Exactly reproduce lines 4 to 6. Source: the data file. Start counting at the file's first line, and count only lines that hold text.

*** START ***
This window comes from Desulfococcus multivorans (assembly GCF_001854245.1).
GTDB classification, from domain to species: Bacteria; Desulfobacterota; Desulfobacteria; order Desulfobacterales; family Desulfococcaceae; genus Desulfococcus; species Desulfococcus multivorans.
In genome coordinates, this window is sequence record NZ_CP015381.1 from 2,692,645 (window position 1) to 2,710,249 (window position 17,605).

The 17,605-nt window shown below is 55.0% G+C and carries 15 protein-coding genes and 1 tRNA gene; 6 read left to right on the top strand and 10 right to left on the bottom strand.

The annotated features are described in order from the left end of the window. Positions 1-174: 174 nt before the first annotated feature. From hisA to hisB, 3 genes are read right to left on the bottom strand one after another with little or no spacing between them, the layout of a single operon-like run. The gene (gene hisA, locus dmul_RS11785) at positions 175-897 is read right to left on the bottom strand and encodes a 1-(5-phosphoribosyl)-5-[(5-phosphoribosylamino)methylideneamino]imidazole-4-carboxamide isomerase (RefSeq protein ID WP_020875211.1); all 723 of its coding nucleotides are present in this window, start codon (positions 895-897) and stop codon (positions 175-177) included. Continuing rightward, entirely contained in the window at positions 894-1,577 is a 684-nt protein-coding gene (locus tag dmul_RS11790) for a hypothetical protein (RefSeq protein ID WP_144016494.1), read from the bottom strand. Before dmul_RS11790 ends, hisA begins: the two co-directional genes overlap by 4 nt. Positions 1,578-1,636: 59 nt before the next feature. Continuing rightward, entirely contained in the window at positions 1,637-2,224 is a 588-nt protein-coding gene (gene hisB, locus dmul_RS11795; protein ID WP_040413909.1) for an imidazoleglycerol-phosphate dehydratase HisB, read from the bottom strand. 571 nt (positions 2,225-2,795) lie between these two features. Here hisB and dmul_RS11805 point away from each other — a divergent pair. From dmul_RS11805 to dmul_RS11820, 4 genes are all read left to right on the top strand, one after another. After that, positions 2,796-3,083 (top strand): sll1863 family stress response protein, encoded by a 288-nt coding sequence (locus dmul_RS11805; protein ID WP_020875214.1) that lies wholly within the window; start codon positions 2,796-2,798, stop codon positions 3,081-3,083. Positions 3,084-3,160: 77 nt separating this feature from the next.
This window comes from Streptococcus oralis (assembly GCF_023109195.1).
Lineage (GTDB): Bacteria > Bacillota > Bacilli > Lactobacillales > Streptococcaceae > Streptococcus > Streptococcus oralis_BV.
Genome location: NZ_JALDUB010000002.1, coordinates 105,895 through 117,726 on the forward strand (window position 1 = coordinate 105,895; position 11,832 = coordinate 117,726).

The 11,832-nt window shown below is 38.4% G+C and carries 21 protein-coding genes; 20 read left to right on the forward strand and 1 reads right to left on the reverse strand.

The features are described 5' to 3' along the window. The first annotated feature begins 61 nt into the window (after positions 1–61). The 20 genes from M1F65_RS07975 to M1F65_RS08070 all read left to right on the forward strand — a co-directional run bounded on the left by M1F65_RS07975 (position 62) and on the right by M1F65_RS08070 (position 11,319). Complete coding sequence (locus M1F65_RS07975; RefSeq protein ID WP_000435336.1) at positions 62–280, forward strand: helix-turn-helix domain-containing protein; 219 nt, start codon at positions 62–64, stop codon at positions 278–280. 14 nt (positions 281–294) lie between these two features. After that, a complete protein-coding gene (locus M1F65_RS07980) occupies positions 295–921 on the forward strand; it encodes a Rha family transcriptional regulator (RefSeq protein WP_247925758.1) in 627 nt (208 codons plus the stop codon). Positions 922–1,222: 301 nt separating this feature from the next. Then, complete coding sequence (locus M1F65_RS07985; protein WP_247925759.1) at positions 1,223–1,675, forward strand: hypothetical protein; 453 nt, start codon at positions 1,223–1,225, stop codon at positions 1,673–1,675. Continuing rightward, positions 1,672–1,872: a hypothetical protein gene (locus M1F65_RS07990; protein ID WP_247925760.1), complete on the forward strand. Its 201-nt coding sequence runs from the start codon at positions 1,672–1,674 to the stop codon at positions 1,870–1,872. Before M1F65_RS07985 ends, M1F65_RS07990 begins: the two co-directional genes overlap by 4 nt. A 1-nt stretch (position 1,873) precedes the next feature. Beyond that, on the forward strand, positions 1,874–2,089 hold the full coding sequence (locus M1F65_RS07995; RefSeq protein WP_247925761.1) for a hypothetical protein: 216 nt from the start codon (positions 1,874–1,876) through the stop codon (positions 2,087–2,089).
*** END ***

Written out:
The 17,605-nt window shown below is 55.0% G+C and carries 15 protein-coding genes and 1 tRNA gene; 6 read left to right on the top strand and 10 right to left on the bottom strand.

The annotated features are described in order from the left end of the window. Positions 1-174: 174 nt before the first annotated feature. From hisA to hisB, 3 genes are read right to left on the bottom strand one after another with little or no spacing between them, the layout of a single operon-like run. The gene (gene hisA, locus dmul_RS11785) at positions 175-897 is read right to left on the bottom strand and encodes a 1-(5-phosphoribosyl)-5-[(5-phosphoribosylamino)methylideneamino]imidazole-4-carboxamide isomerase (RefSeq protein ID WP_020875211.1); all 723 of its coding nucleotides are present in this window, start codon (positions 895-897) and stop codon (positions 175-177) included. Continuing rightward, entirely contained in the window at positions 894-1,577 is a 684-nt protein-coding gene (locus tag dmul_RS11790) for a hypothetical protein (RefSeq protein ID WP_144016494.1), read from the bottom strand. Before dmul_RS11790 ends, hisA begins: the two co-directional genes overlap by 4 nt. Positions 1,578-1,636: 59 nt before the next feature. Continuing rightward, entirely contained in the window at positions 1,637-2,224 is a 588-nt protein-coding gene (gene hisB, locus dmul_RS11795; protein ID WP_040413909.1) for an imidazoleglycerol-phosphate dehydratase HisB, read from the bottom strand. 571 nt (positions 2,225-2,795) lie between these two features. Here hisB and dmul_RS11805 point away from each other — a divergent pair. From dmul_RS11805 to dmul_RS11820, 4 genes are all read left to right on the top strand, one after another. After that, positions 2,796-3,083 (top strand): sll1863 family stress response protein, encoded by a 288-nt coding sequence (locus dmul_RS11805; protein ID WP_020875214.1) that lies wholly within the window; start codon positions 2,796-2,798, stop codon positions 3,081-3,083. Positions 3,084-3,160: 77 nt separating this feature from the next.
This window comes from Streptococcus oralis (assembly GCF_023109195.1).